The final details won't be published until next month, but it seems certain the new scheme will offer cautious investors a chance to get better performance from with-profits funds.
The big life insurance firms and friendly societies run giant with-profits funds. They are made up of a mix of shares, gilts, property and other investments. Profits, as the name suggest, are added to the value of investors' policies in the form of annual and final bonuses. This smooths out the effects of stock market fluctuations and the life company can't take away what's already been added as a bonus. If you have an endowment policy with your mortgage, it too is likely to be invested in a with-profits fund.
The new rules signal a big change in the way with-profits funds are taxed. At the moment, basic-rate taxpayers with life company endowments and with- profit bonds don't have to pay any extra tax on the proceeds as the fund itself is taxed. From 1999 onwards, insurers will be exempt from tax on any income or gains they make within the fund. Until 2004 they'll also benefit from a 10 per cent tax credit paid on share dividends. At least some of this extra cash should be passed on to investors.
The new ISA rules are especially good news for higher-rate taxpayers. At the moment they have to pay income tax on part of the payouts from some with-profits investments, such as single premium bonds. But anything you put into an ISA will be totally tax-free.
The new ISA rules have, however, been worded to make it clear that eligible life policies will be of the "single premium" type. Peter Telford, head of life products at Legal & General, says the insistence on only "single premium" products being included in ISAs is probably a response to insurers making high charges on policies with monthly premiums, such as endowments. He says: "Single premium policies have more explicit charges - what you see is what you get."
Despite this, it seems likely that friendly societies and life firms will set up monthly payment schemes to spread the cost for smaller investors.
It should be possible to do this without breaking the rule that a policy should strictly be called a "single premium" scheme. If not, of course, it makes a nonsense of the plans to make ISAs a way to open savings schemes up to people on modest incomes.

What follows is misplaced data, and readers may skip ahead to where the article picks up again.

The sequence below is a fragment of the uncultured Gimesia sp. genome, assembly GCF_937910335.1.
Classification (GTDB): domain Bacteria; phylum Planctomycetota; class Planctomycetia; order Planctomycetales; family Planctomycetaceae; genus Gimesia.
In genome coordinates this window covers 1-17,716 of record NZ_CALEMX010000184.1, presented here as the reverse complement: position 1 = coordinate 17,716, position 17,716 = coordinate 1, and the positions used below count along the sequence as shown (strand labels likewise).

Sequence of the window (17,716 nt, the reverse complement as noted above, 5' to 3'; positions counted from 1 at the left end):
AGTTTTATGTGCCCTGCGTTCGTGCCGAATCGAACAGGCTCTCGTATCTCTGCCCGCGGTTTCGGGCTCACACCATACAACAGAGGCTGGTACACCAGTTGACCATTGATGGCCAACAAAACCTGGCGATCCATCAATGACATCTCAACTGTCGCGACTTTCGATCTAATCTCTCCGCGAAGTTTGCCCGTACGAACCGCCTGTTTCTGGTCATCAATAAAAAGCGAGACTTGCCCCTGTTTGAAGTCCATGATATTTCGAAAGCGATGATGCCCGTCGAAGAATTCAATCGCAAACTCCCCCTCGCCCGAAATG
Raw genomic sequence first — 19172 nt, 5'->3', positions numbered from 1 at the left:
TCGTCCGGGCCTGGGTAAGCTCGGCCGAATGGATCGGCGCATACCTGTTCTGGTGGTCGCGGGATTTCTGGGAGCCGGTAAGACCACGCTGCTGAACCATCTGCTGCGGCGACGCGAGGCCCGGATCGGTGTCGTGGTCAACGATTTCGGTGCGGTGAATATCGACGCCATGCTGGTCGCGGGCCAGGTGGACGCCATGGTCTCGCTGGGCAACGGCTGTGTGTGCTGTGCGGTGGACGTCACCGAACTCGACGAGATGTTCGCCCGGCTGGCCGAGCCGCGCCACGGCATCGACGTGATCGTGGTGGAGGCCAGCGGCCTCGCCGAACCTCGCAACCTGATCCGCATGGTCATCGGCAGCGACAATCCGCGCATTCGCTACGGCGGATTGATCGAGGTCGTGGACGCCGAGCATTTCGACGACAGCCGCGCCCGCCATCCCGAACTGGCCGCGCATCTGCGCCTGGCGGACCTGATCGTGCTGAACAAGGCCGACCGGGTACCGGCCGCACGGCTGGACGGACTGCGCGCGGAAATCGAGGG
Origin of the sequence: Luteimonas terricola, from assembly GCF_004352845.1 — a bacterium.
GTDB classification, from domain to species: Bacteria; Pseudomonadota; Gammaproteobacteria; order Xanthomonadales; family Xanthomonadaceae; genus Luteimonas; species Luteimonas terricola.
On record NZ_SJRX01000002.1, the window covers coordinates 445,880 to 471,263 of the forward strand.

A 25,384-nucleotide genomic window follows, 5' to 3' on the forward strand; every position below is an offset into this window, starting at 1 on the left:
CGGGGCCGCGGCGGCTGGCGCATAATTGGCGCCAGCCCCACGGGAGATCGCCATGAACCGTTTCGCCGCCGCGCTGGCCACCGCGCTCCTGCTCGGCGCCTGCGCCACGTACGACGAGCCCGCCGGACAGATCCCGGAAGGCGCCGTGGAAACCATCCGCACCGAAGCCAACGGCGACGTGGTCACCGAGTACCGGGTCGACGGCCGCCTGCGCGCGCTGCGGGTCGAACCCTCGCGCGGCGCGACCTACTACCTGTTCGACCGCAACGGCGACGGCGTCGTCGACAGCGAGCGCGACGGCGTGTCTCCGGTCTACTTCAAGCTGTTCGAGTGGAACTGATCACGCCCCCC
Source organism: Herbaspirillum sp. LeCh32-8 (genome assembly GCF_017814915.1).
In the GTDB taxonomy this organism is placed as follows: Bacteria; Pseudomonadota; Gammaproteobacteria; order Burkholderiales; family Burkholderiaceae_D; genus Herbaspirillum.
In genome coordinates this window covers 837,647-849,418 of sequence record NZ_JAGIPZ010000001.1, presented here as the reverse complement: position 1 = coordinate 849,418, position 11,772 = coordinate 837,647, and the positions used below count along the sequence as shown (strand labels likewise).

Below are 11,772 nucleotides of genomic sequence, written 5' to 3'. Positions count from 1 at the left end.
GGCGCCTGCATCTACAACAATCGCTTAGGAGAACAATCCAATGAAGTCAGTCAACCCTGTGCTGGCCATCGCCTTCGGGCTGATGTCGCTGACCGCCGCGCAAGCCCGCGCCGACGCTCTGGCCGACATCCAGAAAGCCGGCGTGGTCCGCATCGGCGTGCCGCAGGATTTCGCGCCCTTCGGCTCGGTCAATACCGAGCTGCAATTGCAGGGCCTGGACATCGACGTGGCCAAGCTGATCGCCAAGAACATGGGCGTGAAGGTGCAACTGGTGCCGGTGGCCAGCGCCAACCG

The small print on the new life insurance ISA scheme won't be finalised until May. Until then the Inland Revenue can't confirm whether we'll be able to convert existing policies to ISA schemes, or whether the tax breaks will only be available to new investors in specially designed ISA policies.
Some experts believe ISAs will be open to a wide range of products already sold by life insurers. Rebekah Kearey, an indepen-dent financial adviser in Brighton, says: "I'm expecting new endowment policies to be included in ISAs. I wouldn't mind betting that the Government will use it to get rid of the remnants of Miras, which is now worth just 10 per cent on the interest on the first pounds 30,000 you borrow." Ms Kearey hopes ISAs will give a boost to endowments.
It seems the pounds l,000 annual ISA allowance for life insurance policies was originally included in the plans to keep friendly societies happy. They offer 10-year policies combining investment with life insurance. There's a pounds 270 annual limit on investment, and final payouts are tax-free. As friendly societies appeal to those with a small amount to invest, they are perfect for ISAs which are designed to encourage more people to save money.
Although friendly society policies already make tax-free payouts, it will be worth putting them in an ISA because their with-profits funds will benefit from the same tax breaks given to big life insurers.
Most experts believe the Government intends us to put investment-linked life policies in the ISAs, rather than simple life insurance.
However, Kent-based IFA Brian Dennehy believes there are instances where straight life insurance could go into an ISA. For example, he feels the tax breaks offered to people who take out term assurance linked to personal pensions may only be offered when the insurance is put into an ISA.
Peter Telford at L&G says there is scope for firms to design new products which could combine a life insurance element with investment. This is what an endowment or friendly society bond already offers.
Don't hold your breath for big innovations from the life companies, but there's no doubt that with-profits funds will be more attractive in future. It may be worth using your pounds l,000 annual allowance to make some steady, tax-free gains.Reuse content